Is it a bird? Is it a plane? Aircraft forced to abort takeoff after crashing into fish

Crewmen swept the runway after ‘bird strike’ – only to find a fish out of water instead

Adam Withnall
Thursday 06 March 2014 11:49 GMT
The sheepshead fish is shown on a runway along with a biohazard bag and radio for scale
The sheepshead fish is shown on a runway along with a biohazard bag and radio for scale

A US pilot has spoken of his shock at having to abort takeoff because his plane crashed into a fish.

Lieutenant Commander Nick Toth’s Gulfstream IV jet was halfway down the runway when he and his aircrew spotted a large osprey flying in front of them.

The bird vanished underneath the plane and the crew, who work for the National Oceanic and Atmospheric Administration, heard a bang.

Yet when they aborted the takeoff and taxied back round to check the runway at the MacDill Air Force Base in Florida, all they could find was a nine inch-long sheepshead fish.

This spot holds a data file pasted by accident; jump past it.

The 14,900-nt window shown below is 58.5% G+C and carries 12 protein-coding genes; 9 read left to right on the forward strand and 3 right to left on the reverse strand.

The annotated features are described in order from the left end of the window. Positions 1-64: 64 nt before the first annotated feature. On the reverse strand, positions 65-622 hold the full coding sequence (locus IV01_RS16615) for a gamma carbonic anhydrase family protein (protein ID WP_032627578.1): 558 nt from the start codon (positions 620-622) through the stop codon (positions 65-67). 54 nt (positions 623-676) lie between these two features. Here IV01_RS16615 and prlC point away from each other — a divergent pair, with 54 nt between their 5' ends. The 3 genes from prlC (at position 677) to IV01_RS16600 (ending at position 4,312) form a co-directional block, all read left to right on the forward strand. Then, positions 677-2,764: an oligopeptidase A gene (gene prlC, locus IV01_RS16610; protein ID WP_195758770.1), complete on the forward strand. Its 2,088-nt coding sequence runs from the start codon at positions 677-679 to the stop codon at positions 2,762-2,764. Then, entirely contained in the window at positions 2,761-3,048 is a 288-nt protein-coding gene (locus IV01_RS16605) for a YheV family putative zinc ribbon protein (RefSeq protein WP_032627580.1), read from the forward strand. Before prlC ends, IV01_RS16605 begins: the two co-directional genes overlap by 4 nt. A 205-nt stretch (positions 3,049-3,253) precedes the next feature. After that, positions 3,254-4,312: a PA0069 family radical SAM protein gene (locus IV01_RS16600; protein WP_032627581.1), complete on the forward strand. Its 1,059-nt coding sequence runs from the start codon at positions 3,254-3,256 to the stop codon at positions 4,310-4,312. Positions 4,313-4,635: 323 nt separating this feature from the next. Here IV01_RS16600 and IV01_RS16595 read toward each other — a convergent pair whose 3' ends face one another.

Lt Cmdr Toth told the airbase’s internal publication Inside MacDill AFB: “We were nearing the point in the takeoff where we needed to rotate, or raise the nose of the airplane off the ground, when an Osprey with something in its claws flew in front of our aircraft.

“We saw that the Osprey did not gain enough altitude, and that it passed underneath the centerline of the aircraft,” he said.

Wildlife management contractors arrived to investigate what was still being called a “bird strike”, and said they were “surprised” only to find the fish near the end of the runway.

A DNA sample was taken from the bloody mark on the plane where it was struck, and experts later confirmed that it was indeed the result of an impact with a fish.

“At first, we didn't believe the test results,” exclaimed Toth. “There was no way we hit a fish during takeoff. I mean, how does something like that even happen?”

The wildlife experts said it was likely the osprey had been resting on the runway while it ate the fish when it was spooked by the approaching jet. Struggling to get away, it dropped the prey – a natural reaction when challenged by a larger, more aggressive bird.

Join our commenting forum

Join thought-provoking conversations, follow other Independent readers and see their replies


Thank you for registering

Please refresh the page or navigate to another page on the site to be automatically logged inPlease refresh your browser to be logged in